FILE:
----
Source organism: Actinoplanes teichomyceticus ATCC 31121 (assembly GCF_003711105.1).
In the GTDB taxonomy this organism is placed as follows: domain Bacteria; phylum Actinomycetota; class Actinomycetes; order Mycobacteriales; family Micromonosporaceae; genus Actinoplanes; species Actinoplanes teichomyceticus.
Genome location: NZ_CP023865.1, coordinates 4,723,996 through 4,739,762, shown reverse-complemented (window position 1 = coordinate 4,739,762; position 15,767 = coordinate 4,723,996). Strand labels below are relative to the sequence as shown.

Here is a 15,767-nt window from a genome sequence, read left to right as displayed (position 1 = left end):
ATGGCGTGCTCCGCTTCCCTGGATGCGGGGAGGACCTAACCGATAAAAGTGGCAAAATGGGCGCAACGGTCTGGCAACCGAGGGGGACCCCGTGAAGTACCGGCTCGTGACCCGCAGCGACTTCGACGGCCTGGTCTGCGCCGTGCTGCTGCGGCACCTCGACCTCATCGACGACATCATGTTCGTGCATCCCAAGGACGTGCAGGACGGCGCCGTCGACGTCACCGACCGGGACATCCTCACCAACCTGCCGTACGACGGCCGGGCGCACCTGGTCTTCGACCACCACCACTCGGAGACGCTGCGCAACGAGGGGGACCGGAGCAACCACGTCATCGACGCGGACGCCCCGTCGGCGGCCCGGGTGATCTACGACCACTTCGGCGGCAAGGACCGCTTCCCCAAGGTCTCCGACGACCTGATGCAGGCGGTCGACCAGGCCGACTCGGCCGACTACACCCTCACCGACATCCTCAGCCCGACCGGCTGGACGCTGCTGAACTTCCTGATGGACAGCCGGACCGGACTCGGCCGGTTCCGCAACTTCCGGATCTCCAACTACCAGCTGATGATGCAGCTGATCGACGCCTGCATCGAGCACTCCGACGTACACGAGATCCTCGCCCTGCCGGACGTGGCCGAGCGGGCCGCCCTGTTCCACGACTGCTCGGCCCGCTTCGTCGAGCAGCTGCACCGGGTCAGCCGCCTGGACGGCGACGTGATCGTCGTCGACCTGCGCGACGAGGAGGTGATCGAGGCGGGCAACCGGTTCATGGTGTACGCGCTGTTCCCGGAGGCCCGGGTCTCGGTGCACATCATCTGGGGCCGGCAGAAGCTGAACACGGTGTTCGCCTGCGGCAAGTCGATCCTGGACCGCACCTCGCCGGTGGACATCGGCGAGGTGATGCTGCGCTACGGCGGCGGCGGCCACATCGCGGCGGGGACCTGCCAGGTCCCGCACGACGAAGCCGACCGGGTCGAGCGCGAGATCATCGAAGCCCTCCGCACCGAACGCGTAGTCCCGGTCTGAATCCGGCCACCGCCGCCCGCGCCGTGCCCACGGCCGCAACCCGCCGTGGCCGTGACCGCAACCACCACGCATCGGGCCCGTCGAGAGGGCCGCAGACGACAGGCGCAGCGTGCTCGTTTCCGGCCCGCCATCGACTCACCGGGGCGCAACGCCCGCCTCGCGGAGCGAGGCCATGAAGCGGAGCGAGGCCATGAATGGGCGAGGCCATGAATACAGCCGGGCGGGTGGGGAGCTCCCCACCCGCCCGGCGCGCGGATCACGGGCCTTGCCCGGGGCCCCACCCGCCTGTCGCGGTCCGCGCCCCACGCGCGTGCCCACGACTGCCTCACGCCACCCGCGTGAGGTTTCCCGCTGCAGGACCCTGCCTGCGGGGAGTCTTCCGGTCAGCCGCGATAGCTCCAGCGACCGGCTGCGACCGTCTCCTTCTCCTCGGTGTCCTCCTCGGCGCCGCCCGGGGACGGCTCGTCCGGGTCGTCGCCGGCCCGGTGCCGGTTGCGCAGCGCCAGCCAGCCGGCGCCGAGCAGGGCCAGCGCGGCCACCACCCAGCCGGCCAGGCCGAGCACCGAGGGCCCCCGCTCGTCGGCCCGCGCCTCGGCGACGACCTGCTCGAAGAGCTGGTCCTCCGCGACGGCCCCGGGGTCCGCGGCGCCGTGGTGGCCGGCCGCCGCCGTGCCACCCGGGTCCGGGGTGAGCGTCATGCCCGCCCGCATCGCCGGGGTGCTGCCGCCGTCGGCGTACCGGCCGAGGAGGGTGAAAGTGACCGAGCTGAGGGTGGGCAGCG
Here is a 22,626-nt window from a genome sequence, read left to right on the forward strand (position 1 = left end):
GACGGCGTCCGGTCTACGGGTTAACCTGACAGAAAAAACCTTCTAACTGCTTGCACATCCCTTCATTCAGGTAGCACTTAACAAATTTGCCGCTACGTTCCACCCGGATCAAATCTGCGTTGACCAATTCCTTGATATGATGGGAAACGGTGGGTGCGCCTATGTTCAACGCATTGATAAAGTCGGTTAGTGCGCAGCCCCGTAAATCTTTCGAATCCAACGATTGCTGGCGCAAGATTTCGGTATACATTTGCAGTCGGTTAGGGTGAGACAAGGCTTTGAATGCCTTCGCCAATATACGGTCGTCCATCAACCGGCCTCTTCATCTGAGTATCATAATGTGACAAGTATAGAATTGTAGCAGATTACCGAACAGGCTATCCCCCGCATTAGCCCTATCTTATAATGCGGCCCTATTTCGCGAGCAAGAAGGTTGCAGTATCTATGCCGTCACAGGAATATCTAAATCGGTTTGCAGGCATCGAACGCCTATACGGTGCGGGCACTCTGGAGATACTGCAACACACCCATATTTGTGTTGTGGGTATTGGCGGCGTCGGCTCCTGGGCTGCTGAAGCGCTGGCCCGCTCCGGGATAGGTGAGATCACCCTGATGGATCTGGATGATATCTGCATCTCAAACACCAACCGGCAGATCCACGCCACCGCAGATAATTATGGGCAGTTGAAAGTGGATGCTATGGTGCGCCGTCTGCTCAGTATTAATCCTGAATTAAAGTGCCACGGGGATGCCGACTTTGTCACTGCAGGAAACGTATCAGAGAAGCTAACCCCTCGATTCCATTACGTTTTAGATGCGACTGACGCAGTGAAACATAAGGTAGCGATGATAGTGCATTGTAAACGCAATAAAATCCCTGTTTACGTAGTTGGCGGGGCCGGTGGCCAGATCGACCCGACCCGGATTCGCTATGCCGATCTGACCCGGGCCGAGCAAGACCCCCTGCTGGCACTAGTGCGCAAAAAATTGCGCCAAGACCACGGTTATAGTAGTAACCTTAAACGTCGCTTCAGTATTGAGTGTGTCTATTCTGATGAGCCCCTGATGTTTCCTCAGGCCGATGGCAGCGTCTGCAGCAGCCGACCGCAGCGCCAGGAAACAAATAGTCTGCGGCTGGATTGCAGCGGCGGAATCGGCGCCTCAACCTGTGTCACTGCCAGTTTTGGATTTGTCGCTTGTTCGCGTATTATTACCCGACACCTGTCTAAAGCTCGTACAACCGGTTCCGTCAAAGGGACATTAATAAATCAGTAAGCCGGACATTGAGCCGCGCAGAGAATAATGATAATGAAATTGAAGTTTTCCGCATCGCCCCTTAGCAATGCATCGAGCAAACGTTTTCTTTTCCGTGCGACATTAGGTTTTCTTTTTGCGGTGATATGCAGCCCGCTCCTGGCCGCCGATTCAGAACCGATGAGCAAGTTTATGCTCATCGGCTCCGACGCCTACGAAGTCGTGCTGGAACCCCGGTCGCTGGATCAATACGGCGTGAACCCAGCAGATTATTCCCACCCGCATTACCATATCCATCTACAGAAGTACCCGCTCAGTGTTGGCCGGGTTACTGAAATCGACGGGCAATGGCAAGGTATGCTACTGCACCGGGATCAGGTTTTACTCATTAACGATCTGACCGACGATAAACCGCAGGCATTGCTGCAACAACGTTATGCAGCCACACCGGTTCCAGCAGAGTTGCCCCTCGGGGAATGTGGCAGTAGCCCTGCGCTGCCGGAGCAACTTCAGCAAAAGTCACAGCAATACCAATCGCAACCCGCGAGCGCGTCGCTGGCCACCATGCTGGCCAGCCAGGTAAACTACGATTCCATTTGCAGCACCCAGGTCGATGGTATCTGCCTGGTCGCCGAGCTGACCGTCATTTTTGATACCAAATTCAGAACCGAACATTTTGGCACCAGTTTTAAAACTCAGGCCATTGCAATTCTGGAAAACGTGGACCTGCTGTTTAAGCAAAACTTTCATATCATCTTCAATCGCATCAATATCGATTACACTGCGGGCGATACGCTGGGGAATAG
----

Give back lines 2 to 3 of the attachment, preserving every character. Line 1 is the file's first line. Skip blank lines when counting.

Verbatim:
In the GTDB taxonomy this organism is placed as follows: domain Bacteria; phylum Actinomycetota; class Actinomycetes; order Mycobacteriales; family Micromonosporaceae; genus Actinoplanes; species Actinoplanes teichomyceticus.
Genome location: NZ_CP023865.1, coordinates 4,723,996 through 4,739,762, shown reverse-complemented (window position 1 = coordinate 4,739,762; position 15,767 = coordinate 4,723,996). Strand labels below are relative to the sequence as shown.